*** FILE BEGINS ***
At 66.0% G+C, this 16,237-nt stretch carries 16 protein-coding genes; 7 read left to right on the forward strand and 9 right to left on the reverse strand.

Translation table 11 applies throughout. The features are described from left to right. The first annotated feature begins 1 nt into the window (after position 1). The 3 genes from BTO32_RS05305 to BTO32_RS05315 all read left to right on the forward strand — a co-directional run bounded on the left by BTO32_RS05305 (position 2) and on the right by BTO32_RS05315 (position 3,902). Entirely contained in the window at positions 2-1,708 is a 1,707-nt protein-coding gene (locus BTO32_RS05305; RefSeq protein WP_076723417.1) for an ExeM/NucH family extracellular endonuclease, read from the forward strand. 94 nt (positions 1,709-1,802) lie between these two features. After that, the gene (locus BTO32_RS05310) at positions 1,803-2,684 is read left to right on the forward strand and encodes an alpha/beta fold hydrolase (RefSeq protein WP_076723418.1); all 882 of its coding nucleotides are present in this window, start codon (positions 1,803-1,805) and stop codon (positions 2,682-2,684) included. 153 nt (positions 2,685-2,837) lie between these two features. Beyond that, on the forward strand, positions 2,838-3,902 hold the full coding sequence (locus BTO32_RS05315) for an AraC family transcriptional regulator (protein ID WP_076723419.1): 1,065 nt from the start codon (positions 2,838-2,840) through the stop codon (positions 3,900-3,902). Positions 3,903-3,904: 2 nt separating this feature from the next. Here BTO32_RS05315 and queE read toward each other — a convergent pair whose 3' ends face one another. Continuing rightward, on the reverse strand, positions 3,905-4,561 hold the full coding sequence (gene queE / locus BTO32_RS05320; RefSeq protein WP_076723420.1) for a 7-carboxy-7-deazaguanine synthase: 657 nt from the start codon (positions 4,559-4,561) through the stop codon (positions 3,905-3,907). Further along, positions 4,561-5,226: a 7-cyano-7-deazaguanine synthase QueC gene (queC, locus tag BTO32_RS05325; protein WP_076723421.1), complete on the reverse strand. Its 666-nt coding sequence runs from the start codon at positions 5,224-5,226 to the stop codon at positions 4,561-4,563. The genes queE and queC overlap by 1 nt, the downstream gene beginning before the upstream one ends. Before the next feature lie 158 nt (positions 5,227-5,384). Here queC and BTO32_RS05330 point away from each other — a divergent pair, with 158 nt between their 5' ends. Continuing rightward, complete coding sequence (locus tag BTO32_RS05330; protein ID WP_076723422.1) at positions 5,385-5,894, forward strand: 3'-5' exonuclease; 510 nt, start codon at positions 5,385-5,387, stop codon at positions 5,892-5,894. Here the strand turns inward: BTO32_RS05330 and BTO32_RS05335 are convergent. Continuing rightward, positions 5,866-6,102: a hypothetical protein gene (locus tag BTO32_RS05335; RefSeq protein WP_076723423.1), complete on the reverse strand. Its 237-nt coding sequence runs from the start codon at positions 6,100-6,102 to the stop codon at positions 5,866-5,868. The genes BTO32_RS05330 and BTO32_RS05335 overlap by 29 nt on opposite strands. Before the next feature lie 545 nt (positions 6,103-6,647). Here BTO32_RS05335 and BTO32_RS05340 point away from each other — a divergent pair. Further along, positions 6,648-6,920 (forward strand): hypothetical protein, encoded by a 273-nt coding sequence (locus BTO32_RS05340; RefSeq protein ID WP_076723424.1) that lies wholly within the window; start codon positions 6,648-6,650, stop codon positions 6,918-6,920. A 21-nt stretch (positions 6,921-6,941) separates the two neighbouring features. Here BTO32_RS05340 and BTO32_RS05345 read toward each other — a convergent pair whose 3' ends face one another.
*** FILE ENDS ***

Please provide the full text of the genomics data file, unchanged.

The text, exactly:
At 66.0% G+C, this 16,237-nt stretch carries 16 protein-coding genes; 7 read left to right on the forward strand and 9 right to left on the reverse strand.

Translation table 11 applies throughout. The features are described from left to right. The first annotated feature begins 1 nt into the window (after position 1). The 3 genes from BTO32_RS05305 to BTO32_RS05315 all read left to right on the forward strand — a co-directional run bounded on the left by BTO32_RS05305 (position 2) and on the right by BTO32_RS05315 (position 3,902). Entirely contained in the window at positions 2-1,708 is a 1,707-nt protein-coding gene (locus BTO32_RS05305; RefSeq protein WP_076723417.1) for an ExeM/NucH family extracellular endonuclease, read from the forward strand. 94 nt (positions 1,709-1,802) lie between these two features. After that, the gene (locus BTO32_RS05310) at positions 1,803-2,684 is read left to right on the forward strand and encodes an alpha/beta fold hydrolase (RefSeq protein WP_076723418.1); all 882 of its coding nucleotides are present in this window, start codon (positions 1,803-1,805) and stop codon (positions 2,682-2,684) included. 153 nt (positions 2,685-2,837) lie between these two features. Beyond that, on the forward strand, positions 2,838-3,902 hold the full coding sequence (locus BTO32_RS05315) for an AraC family transcriptional regulator (protein ID WP_076723419.1): 1,065 nt from the start codon (positions 2,838-2,840) through the stop codon (positions 3,900-3,902). Positions 3,903-3,904: 2 nt separating this feature from the next. Here BTO32_RS05315 and queE read toward each other — a convergent pair whose 3' ends face one another. Continuing rightward, on the reverse strand, positions 3,905-4,561 hold the full coding sequence (gene queE / locus BTO32_RS05320; RefSeq protein WP_076723420.1) for a 7-carboxy-7-deazaguanine synthase: 657 nt from the start codon (positions 4,559-4,561) through the stop codon (positions 3,905-3,907). Further along, positions 4,561-5,226: a 7-cyano-7-deazaguanine synthase QueC gene (queC, locus tag BTO32_RS05325; protein WP_076723421.1), complete on the reverse strand. Its 666-nt coding sequence runs from the start codon at positions 5,224-5,226 to the stop codon at positions 4,561-4,563. The genes queE and queC overlap by 1 nt, the downstream gene beginning before the upstream one ends. Before the next feature lie 158 nt (positions 5,227-5,384). Here queC and BTO32_RS05330 point away from each other — a divergent pair, with 158 nt between their 5' ends. Continuing rightward, complete coding sequence (locus tag BTO32_RS05330; protein ID WP_076723422.1) at positions 5,385-5,894, forward strand: 3'-5' exonuclease; 510 nt, start codon at positions 5,385-5,387, stop codon at positions 5,892-5,894. Here the strand turns inward: BTO32_RS05330 and BTO32_RS05335 are convergent. Continuing rightward, positions 5,866-6,102: a hypothetical protein gene (locus tag BTO32_RS05335; RefSeq protein WP_076723423.1), complete on the reverse strand. Its 237-nt coding sequence runs from the start codon at positions 6,100-6,102 to the stop codon at positions 5,866-5,868. The genes BTO32_RS05330 and BTO32_RS05335 overlap by 29 nt on opposite strands. Before the next feature lie 545 nt (positions 6,103-6,647). Here BTO32_RS05335 and BTO32_RS05340 point away from each other — a divergent pair. Further along, positions 6,648-6,920 (forward strand): hypothetical protein, encoded by a 273-nt coding sequence (locus BTO32_RS05340; RefSeq protein ID WP_076723424.1) that lies wholly within the window; start codon positions 6,648-6,650, stop codon positions 6,918-6,920. A 21-nt stretch (positions 6,921-6,941) separates the two neighbouring features. Here BTO32_RS05340 and BTO32_RS05345 read toward each other — a convergent pair whose 3' ends face one another.